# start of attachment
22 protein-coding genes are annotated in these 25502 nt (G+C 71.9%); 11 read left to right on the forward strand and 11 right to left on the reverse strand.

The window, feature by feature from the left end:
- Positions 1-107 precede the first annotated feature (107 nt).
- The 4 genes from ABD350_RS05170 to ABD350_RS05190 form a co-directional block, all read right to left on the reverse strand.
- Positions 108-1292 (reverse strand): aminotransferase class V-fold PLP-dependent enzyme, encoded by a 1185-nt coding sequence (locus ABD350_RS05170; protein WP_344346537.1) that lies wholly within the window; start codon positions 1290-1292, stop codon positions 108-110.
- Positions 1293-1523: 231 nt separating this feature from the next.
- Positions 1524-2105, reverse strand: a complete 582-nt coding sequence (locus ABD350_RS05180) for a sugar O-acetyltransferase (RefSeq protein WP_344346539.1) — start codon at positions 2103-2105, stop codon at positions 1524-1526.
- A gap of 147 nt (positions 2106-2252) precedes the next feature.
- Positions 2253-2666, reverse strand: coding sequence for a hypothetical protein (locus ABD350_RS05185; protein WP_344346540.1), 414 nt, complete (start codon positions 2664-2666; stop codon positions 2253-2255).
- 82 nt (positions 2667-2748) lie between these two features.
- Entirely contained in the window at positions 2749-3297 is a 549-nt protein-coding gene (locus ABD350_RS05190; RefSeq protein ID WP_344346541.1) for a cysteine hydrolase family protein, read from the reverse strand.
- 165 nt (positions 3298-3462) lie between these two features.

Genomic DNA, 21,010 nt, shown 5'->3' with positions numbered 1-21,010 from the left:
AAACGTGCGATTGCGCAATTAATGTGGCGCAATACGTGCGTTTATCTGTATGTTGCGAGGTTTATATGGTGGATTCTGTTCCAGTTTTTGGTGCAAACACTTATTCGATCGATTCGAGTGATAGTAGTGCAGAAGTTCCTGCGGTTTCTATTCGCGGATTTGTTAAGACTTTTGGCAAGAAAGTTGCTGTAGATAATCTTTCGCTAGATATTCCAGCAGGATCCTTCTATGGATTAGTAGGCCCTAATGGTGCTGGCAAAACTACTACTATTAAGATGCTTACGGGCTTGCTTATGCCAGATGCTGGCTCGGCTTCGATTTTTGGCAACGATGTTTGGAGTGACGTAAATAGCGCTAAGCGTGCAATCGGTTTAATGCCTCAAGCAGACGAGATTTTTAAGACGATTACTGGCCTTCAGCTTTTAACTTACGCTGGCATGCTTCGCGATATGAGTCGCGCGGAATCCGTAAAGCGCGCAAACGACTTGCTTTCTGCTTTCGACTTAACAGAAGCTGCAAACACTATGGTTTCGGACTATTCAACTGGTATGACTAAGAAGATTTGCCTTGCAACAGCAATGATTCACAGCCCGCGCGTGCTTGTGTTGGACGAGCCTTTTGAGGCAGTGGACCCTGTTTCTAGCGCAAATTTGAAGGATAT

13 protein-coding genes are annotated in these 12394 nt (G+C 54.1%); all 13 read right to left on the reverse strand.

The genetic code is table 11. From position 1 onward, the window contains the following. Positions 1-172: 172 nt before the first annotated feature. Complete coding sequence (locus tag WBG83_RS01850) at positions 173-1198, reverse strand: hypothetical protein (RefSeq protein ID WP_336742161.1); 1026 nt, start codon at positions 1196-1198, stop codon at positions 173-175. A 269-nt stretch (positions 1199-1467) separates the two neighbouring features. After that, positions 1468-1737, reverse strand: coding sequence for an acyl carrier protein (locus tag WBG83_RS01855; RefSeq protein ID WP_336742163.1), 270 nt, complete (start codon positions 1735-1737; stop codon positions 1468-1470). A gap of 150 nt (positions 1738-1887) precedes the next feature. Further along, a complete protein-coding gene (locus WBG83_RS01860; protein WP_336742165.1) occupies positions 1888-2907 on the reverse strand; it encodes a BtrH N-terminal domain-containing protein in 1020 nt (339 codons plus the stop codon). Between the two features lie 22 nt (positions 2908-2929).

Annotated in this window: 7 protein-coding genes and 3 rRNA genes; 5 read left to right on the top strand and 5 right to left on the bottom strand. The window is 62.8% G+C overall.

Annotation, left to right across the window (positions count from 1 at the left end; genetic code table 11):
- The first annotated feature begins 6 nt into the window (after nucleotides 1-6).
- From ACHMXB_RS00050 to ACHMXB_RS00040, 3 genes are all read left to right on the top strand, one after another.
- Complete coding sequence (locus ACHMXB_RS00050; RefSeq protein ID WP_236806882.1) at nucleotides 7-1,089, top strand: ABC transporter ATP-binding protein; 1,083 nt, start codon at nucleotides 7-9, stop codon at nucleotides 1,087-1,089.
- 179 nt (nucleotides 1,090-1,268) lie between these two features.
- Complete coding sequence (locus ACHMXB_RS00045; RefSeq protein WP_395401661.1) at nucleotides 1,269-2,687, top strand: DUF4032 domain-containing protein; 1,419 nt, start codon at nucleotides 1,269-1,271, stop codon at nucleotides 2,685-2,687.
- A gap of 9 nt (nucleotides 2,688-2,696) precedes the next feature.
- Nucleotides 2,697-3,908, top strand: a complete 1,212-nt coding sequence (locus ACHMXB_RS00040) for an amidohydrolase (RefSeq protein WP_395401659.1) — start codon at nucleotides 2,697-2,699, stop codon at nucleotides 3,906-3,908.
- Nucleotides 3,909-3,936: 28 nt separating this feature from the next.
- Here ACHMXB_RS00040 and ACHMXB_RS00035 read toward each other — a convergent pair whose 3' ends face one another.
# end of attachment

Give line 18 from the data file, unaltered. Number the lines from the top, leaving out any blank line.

Annotation, left to right across the window (positions count from 1 at the left end; genetic code table 11):